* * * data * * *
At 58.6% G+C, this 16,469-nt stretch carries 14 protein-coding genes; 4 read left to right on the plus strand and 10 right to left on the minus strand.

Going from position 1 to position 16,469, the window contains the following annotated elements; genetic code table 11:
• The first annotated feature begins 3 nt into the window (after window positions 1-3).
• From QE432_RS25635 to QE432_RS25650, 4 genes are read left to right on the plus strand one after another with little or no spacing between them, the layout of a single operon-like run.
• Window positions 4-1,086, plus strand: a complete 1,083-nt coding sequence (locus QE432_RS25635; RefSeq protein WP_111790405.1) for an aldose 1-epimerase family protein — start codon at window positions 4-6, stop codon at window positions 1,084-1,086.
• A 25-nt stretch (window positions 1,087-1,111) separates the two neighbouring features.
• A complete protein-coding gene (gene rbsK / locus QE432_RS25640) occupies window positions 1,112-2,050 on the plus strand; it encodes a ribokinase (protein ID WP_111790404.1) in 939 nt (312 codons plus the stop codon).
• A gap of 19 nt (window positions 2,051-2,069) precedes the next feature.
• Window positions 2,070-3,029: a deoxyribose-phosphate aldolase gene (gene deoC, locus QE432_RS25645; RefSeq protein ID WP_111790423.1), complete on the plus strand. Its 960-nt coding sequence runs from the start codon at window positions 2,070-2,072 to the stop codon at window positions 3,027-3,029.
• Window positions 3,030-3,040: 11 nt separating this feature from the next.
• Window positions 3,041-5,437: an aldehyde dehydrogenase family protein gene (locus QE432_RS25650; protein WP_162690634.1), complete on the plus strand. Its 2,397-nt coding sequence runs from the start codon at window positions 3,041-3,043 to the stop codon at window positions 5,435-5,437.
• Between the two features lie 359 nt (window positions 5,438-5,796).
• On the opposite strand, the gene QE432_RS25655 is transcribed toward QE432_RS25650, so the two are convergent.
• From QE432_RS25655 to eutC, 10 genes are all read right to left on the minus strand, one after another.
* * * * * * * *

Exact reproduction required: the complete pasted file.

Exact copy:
At 58.6% G+C, this 16,469-nt stretch carries 14 protein-coding genes; 4 read left to right on the plus strand and 10 right to left on the minus strand.

Going from position 1 to position 16,469, the window contains the following annotated elements; genetic code table 11:
• The first annotated feature begins 3 nt into the window (after window positions 1-3).
• From QE432_RS25635 to QE432_RS25650, 4 genes are read left to right on the plus strand one after another with little or no spacing between them, the layout of a single operon-like run.
• Window positions 4-1,086, plus strand: a complete 1,083-nt coding sequence (locus QE432_RS25635; RefSeq protein WP_111790405.1) for an aldose 1-epimerase family protein — start codon at window positions 4-6, stop codon at window positions 1,084-1,086.
• A 25-nt stretch (window positions 1,087-1,111) separates the two neighbouring features.
• A complete protein-coding gene (gene rbsK / locus QE432_RS25640) occupies window positions 1,112-2,050 on the plus strand; it encodes a ribokinase (protein ID WP_111790404.1) in 939 nt (312 codons plus the stop codon).
• A gap of 19 nt (window positions 2,051-2,069) precedes the next feature.
• Window positions 2,070-3,029: a deoxyribose-phosphate aldolase gene (gene deoC, locus QE432_RS25645; RefSeq protein ID WP_111790423.1), complete on the plus strand. Its 960-nt coding sequence runs from the start codon at window positions 2,070-2,072 to the stop codon at window positions 3,027-3,029.
• Window positions 3,030-3,040: 11 nt separating this feature from the next.
• Window positions 3,041-5,437: an aldehyde dehydrogenase family protein gene (locus QE432_RS25650; protein WP_162690634.1), complete on the plus strand. Its 2,397-nt coding sequence runs from the start codon at window positions 3,041-3,043 to the stop codon at window positions 5,435-5,437.
• Between the two features lie 359 nt (window positions 5,438-5,796).
• On the opposite strand, the gene QE432_RS25655 is transcribed toward QE432_RS25650, so the two are convergent.
• From QE432_RS25655 to eutC, 10 genes are all read right to left on the minus strand, one after another.